By Lisa A. Tyler
National Escrow Administrator
"DISBURSING funds to unrelated third parties – the plight continues" provides additional details to the scheme that continues to successfully syphon thousands of dollars from industry escrow trust accounts. The thieves are getting smarter with each attempt. The scam started with the sale of a boat. When settlement agents balked at closing the sale of a boat it morphed into an option to purchase real estate, and now it is a sale with an early release of funds upon inspection of the property. Review the Real Estate Purchase and Sale Agreement and escrow instructions being used in every fraudulent transaction, so you can arm yourself and your company against the crime.
During a purchase closing in Illinois, an ex–husband of the seller was listed in a mechanic's lien even though he never held title to the subject property as an owner. Read "MECHANIC'S lien fraud" to find out how an escrow officer discovered a number of fraudulently filed mechanic's liens that eventually led to the arrest of the would–be contractor.
The risk of theft of property and customers' non–public information became a near reality for one unlucky title company. Their courier company had a car stolen with keys to all of its branches inside. Read "STOLEN keys" to find out what happened next.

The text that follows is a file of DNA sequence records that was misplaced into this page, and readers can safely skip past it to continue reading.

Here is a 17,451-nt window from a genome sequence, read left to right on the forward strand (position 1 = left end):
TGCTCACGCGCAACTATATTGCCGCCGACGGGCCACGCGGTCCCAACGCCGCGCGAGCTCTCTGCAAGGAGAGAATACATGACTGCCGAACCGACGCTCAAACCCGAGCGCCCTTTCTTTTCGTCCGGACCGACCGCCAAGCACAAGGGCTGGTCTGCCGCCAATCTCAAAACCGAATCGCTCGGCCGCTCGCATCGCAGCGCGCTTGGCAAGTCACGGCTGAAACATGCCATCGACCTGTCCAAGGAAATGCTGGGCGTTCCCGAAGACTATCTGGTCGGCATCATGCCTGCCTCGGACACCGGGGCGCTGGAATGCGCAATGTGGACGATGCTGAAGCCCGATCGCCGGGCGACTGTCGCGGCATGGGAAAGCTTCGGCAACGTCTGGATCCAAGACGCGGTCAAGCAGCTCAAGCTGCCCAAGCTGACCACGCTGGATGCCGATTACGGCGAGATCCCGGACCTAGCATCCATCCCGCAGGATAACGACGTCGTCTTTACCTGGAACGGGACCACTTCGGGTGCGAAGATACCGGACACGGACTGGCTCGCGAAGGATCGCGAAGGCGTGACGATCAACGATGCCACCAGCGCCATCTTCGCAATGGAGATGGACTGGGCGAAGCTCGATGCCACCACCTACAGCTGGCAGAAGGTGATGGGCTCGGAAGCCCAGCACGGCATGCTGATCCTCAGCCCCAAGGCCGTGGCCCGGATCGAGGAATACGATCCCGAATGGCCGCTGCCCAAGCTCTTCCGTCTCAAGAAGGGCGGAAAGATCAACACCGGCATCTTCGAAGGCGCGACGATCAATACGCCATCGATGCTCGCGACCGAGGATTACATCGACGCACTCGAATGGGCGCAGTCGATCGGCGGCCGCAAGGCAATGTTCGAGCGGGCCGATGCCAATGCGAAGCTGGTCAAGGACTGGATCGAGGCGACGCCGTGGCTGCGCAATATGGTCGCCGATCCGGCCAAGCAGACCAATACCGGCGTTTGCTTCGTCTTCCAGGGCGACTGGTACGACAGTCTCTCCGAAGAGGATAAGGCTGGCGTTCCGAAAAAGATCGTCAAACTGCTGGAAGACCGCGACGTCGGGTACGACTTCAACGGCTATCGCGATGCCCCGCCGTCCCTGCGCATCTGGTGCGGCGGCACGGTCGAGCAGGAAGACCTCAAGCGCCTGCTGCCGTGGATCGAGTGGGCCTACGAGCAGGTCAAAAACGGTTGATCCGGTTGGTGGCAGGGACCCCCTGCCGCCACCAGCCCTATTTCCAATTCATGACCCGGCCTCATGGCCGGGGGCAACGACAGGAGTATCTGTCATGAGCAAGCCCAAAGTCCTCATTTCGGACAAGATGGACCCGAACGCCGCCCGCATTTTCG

Although the real estate industry fought hard to have the word "optional" removed from the charge description reflected on the Loan Estimate as required by the CFPB's proposed rules, they were unsuccessful in convincing the bureau of the harm the word brought to the consumer and possibly the entire transaction. The industry pleadings actually ended up backfiring in that the CFPB's final published rules not only require the word "optional" after the owner's policy premium charge on the Loan Estimate, but on the Closing Disclosure as well. Read all about it in "OWNER'S title insurance – part I."
Be sure to answer the monthly CFPB question to ensure you understand the effects of the new rules in your market area!